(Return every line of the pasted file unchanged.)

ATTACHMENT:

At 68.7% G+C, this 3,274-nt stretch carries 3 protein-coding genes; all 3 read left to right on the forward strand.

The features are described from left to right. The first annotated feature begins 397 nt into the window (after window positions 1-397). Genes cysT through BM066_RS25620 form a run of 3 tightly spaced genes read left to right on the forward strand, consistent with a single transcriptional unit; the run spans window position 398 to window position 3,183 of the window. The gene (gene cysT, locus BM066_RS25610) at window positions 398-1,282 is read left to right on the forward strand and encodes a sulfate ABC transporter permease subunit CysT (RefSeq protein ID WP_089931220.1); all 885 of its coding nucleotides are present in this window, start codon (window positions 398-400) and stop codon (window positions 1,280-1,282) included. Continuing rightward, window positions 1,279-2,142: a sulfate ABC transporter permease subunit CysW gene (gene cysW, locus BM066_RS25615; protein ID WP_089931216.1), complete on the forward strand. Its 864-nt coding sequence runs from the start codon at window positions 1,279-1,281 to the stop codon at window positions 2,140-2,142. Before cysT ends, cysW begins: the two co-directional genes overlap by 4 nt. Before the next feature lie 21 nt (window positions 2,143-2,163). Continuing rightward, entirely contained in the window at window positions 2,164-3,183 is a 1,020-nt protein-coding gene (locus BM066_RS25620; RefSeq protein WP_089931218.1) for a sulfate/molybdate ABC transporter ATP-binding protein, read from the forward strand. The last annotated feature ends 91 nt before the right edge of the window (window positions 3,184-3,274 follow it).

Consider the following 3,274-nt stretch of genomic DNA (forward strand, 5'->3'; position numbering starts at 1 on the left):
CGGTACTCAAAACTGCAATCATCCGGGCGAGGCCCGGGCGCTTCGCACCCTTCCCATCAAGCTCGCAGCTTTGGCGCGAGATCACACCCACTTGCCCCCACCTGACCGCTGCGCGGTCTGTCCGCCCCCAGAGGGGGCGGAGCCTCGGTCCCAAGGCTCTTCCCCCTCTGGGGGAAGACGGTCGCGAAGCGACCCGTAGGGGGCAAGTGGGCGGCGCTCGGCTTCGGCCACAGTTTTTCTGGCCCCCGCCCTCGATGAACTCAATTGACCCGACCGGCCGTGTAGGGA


At 68.7% G+C, this 3,274-nt stretch carries 3 protein-coding genes; all 3 read left to right on the forward strand.

The features are described from left to right. The first annotated feature begins 397 nt into the window (after window positions 1-397). Genes cysT through BM066_RS25620 form a run of 3 tightly spaced genes read left to right on the forward strand, consistent with a single transcriptional unit; the run spans window position 398 to window position 3,183 of the window. The gene (gene cysT, locus BM066_RS25610) at window positions 398-1,282 is read left to right on the forward strand and encodes a sulfate ABC transporter permease subunit CysT (RefSeq protein ID WP_089931220.1); all 885 of its coding nucleotides are present in this window, start codon (window positions 398-400) and stop codon (window positions 1,280-1,282) included. Continuing rightward, window positions 1,279-2,142: a sulfate ABC transporter permease subunit CysW gene (gene cysW, locus BM066_RS25615; protein ID WP_089931216.1), complete on the forward strand. Its 864-nt coding sequence runs from the start codon at window positions 1,279-1,281 to the stop codon at window positions 2,140-2,142. Before cysT ends, cysW begins: the two co-directional genes overlap by 4 nt. Before the next feature lie 21 nt (window positions 2,143-2,163). Continuing rightward, entirely contained in the window at window positions 2,164-3,183 is a 1,020-nt protein-coding gene (locus BM066_RS25620; RefSeq protein WP_089931218.1) for a sulfate/molybdate ABC transporter ATP-binding protein, read from the forward strand. The last annotated feature ends 91 nt before the right edge of the window (window positions 3,184-3,274 follow it).

Consider the following 3,274-nt stretch of genomic DNA (forward strand, 5'->3'; position numbering starts at 1 on the left):
CGGTACTCAAAACTGCAATCATCCGGGCGAGGCCCGGGCGCTTCGCACCCTTCCCATCAAGCTCGCAGCTTTGGCGCGAGATCACACCCACTTGCCCCCACCTGACCGCTGCGCGGTCTGTCCGCCCCCAGAGGGGGCGGAGCCTCGGTCCCAAGGCTCTTCCCCCTCTGGGGGAAGACGGTCGCGAAGCGACCCGTAGGGGGCAAGTGGGCGGCGCTCGGCTTCGGCCACAGTTTTTCTGGCCCCCGCCCTCGATGAACTCAATTGACCCGACCGGCCGTGTAGGGA